Ireland: Transgender people ‘short-changed’ by new bill
Ireland must allow transgender people to have their gender legally recognized in a quick, transparent and accessible manner, Amnesty International said after the country’s Gender Recognition Bill was published today.
The organization called on the Irish authorities to remove restrictions on gender recognition for married transgender people and minors, and to ensure that transgender people can obtain legal gender recognition without having to provide medical certification.
“This is a missed opportunity to enshrine the rights of all transgender people in Irish law. This bill will require substantial changes if it is to tackle the serious issue of discrimination against transgender people,” said Denis Krivosheev, Amnesty International’s Acting Europe and Central Asia Director.
“Rather than making it as easy as possible for all transgender people to obtain legal recognition of their identity, there are several groups that will be short-changed by the bill – in particular those who are married or in civil partnerships, minors, and those who do not wish to undergo medical treatment.”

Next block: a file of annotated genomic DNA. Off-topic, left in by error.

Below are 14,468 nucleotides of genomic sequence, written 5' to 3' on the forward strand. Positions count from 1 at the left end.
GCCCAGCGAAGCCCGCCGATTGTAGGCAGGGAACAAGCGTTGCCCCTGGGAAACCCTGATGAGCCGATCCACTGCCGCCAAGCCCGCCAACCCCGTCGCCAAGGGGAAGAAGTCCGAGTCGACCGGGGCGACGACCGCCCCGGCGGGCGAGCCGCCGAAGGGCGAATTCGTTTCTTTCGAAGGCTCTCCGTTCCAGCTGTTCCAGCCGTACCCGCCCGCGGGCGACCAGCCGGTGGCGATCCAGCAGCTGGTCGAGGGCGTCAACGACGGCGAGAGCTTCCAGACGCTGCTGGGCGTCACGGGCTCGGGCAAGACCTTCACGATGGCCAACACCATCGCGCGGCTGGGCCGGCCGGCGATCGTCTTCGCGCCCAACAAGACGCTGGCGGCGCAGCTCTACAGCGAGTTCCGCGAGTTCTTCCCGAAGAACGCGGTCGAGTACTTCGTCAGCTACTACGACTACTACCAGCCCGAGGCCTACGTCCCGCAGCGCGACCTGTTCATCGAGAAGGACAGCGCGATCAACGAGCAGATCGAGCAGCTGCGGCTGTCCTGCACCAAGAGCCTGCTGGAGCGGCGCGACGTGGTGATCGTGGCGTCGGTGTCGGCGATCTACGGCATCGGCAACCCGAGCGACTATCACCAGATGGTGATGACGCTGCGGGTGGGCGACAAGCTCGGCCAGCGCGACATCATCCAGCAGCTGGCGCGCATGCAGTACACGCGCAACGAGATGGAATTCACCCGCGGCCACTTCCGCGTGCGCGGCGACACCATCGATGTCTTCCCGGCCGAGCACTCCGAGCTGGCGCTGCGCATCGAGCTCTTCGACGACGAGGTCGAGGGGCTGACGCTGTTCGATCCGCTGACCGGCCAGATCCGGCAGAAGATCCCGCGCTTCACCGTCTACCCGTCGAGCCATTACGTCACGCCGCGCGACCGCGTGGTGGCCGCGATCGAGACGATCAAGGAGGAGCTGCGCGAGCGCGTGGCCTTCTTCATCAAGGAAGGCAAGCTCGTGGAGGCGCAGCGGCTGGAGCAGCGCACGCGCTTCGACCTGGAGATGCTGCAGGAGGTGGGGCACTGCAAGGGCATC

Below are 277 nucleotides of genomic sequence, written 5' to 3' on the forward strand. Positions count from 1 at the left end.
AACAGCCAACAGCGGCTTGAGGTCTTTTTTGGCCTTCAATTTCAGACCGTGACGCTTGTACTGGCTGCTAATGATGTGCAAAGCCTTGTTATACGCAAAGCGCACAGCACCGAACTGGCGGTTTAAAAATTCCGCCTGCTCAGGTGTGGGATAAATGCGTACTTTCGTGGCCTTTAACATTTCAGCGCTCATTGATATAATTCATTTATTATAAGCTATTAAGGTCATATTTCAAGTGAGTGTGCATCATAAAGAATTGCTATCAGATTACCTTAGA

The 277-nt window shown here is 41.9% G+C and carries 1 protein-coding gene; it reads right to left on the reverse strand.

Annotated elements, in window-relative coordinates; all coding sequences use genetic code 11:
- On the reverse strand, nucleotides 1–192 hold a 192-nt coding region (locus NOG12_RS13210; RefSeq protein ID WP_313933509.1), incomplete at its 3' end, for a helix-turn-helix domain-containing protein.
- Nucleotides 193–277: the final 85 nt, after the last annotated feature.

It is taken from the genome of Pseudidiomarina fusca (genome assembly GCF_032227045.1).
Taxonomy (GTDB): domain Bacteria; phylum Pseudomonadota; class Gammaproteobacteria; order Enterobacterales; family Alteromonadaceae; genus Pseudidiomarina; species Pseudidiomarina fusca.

The bill states that applicants for legal gender identity changes are not allowed to be married or in a civil partnership. This means that transgender people who are married will be forced to divorce their partners if they wish to change their gender identity.
Divorce in Ireland requires five years of living apart – or two years of separation for civil partnerships – meaning many people will not be eligible for gender identity recognition even if they are separated.
“The bill completely overlooks the needs of those who may wish to remain married, or who are going through divorce proceedings, while obtaining legal recognition of their gender. This is a violation of their human rights,” said Denis Krivosheev.
“Instead, the bill cruelly forces transgender people to separate from their loved one – and then spend years in limbo without either a partner or the legal recognition of their identity. Their only alternative being to sacrifice their gender identity in order to stay together.”
Amnesty International is also concerned that the bill requires a medical certificate by an applicant’s psychiatrist or endocrinologist as evidence that the person is in transition or has transitioned.
“Requiring a medical ‘certificate’ can result not only in the stigmatization of transgender people, but also in the need for health treatments that transgender people may not wish to undergo and are not medically necessary,” said Denis Krivosheev.
The bill also stipulates that 16 and 17-year-olds require a court order to obtain legal recognition of their gender.
“Rather than enforcing a blanket age restriction, a case-by-case approach should be applied towards children, in which the child's views and best interest are taken into account, as outlined by the UN Committee on the Rights of the Child,” said Denis Krivosheev.
“Ireland’s Gender Recognition Bill is a welcome piece of legislation, but it requires several amendments to fulfil its potential as a truly progressive move by the authorities.”